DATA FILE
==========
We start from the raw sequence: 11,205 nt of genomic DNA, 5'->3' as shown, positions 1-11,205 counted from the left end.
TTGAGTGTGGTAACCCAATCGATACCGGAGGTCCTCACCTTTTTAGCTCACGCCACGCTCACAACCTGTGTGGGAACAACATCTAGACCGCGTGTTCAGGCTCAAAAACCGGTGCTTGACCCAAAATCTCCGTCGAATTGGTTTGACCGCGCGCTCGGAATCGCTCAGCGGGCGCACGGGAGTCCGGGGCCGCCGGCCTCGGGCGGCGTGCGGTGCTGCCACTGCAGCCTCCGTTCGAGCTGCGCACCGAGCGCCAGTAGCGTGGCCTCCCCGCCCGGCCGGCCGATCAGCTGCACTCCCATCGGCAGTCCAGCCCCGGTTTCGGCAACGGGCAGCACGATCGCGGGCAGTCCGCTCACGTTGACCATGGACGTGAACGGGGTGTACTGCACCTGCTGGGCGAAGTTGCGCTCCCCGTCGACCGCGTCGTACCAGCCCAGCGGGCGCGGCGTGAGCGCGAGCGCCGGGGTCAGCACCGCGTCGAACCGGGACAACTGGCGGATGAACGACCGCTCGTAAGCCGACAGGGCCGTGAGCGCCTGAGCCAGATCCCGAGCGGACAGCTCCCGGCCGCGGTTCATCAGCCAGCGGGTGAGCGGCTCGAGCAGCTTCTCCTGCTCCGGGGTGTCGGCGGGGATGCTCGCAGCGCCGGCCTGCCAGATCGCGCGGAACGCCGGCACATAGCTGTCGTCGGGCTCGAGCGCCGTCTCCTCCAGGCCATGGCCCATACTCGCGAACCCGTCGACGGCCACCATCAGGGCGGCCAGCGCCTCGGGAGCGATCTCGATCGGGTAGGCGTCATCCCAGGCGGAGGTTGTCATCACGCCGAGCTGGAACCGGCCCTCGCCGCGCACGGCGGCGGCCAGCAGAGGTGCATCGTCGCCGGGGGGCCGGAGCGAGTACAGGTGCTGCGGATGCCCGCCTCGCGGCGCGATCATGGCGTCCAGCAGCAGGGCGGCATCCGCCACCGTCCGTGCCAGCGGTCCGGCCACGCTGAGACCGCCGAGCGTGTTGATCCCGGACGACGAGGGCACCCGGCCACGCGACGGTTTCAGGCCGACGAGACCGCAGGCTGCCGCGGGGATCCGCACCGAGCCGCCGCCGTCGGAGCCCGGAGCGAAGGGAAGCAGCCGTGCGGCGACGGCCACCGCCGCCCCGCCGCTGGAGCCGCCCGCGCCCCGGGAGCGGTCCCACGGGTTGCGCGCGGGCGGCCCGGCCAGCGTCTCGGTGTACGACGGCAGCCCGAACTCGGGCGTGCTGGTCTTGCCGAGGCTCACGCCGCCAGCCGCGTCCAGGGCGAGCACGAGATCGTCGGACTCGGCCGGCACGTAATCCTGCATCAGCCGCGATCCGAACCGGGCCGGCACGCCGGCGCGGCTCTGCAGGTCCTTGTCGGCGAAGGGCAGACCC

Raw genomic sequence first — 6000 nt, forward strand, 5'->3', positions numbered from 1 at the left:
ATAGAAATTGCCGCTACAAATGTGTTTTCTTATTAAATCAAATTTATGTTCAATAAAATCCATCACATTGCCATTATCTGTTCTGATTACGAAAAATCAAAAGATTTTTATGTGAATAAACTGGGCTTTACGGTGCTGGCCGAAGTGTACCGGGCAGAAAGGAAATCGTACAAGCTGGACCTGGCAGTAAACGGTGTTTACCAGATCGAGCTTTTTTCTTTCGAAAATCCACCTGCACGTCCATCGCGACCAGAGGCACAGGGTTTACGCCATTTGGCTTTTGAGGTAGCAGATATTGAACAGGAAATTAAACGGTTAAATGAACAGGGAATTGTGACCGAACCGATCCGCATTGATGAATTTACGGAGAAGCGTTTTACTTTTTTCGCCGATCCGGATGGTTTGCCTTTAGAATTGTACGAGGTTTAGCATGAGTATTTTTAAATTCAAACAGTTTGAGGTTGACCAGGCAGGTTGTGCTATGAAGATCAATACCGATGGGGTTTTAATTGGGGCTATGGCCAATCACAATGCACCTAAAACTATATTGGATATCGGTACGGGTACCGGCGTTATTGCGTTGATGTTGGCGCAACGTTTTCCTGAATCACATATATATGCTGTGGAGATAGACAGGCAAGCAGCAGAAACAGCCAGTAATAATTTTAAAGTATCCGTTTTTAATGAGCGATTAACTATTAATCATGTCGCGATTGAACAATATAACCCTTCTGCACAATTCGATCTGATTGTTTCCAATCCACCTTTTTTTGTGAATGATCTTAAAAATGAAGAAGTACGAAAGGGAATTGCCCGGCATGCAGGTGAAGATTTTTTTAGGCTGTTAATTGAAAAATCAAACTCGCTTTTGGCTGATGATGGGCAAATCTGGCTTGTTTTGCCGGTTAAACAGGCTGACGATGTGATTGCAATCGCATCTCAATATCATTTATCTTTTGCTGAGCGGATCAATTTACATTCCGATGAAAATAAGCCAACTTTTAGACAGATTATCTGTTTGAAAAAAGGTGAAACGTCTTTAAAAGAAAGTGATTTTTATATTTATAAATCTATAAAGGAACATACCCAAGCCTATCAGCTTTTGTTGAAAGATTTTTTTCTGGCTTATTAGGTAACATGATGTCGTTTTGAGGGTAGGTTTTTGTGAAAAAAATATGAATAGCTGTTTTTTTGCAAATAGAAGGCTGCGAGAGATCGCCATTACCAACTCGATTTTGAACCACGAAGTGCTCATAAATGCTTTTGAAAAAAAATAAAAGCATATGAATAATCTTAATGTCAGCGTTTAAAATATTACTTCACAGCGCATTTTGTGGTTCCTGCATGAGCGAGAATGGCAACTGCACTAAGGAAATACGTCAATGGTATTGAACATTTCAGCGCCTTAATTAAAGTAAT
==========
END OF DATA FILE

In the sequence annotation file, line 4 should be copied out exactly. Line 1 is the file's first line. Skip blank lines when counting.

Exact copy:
ATAGAAATTGCCGCTACAAATGTGTTTTCTTATTAAATCAAATTTATGTTCAATAAAATCCATCACATTGCCATTATCTGTTCTGATTACGAAAAATCAAAAGATTTTTATGTGAATAAACTGGGCTTTACGGTGCTGGCCGAAGTGTACCGGGCAGAAAGGAAATCGTACAAGCTGGACCTGGCAGTAAACGGTGTTTACCAGATCGAGCTTTTTTCTTTCGAAAATCCACCTGCACGTCCATCGCGACCAGAGGCACAGGGTTTACGCCATTTGGCTTTTGAGGTAGCAGATATTGAACAGGAAATTAAACGGTTAAATGAACAGGGAATTGTGACCGAACCGATCCGCATTGATGAATTTACGGAGAAGCGTTTTACTTTTTTCGCCGATCCGGATGGTTTGCCTTTAGAATTGTACGAGGTTTAGCATGAGTATTTTTAAATTCAAACAGTTTGAGGTTGACCAGGCAGGTTGTGCTATGAAGATCAATACCGATGGGGTTTTAATTGGGGCTATGGCCAATCACAATGCACCTAAAACTATATTGGATATCGGTACGGGTACCGGCGTTATTGCGTTGATGTTGGCGCAACGTTTTCCTGAATCACATATATATGCTGTGGAGATAGACAGGCAAGCAGCAGAAACAGCCAGTAATAATTTTAAAGTATCCGTTTTTAATGAGCGATTAACTATTAATCATGTCGCGATTGAACAATATAACCCTTCTGCACAATTCGATCTGATTGTTTCCAATCCACCTTTTTTTGTGAATGATCTTAAAAATGAAGAAGTACGAAAGGGAATTGCCCGGCATGCAGGTGAAGATTTTTTTAGGCTGTTAATTGAAAAATCAAACTCGCTTTTGGCTGATGATGGGCAAATCTGGCTTGTTTTGCCGGTTAAACAGGCTGACGATGTGATTGCAATCGCATCTCAATATCATTTATCTTTTGCTGAGCGGATCAATTTACATTCCGATGAAAATAAGCCAACTTTTAGACAGATTATCTGTTTGAAAAAAGGTGAAACGTCTTTAAAAGAAAGTGATTTTTATATTTATAAATCTATAAAGGAACATACCCAAGCCTATCAGCTTTTGTTGAAAGATTTTTTTCTGGCTTATTAGGTAACATGATGTCGTTTTGAGGGTAGGTTTTTGTGAAAAAAATATGAATAGCTGTTTTTTTGCAAATAGAAGGCTGCGAGAGATCGCCATTACCAACTCGATTTTGAACCACGAAGTGCTCATAAATGCTTTTGAAAAAAAATAAAAGCATATGAATAATCTTAATGTCAGCGTTTAAAATATTACTTCACAGCGCATTTTGTGGTTCCTGCATGAGCGAGAATGGCAACTGCACTAAGGAAATACGTCAATGGTATTGAACATTTCAGCGCCTTAATTAAAGTAAT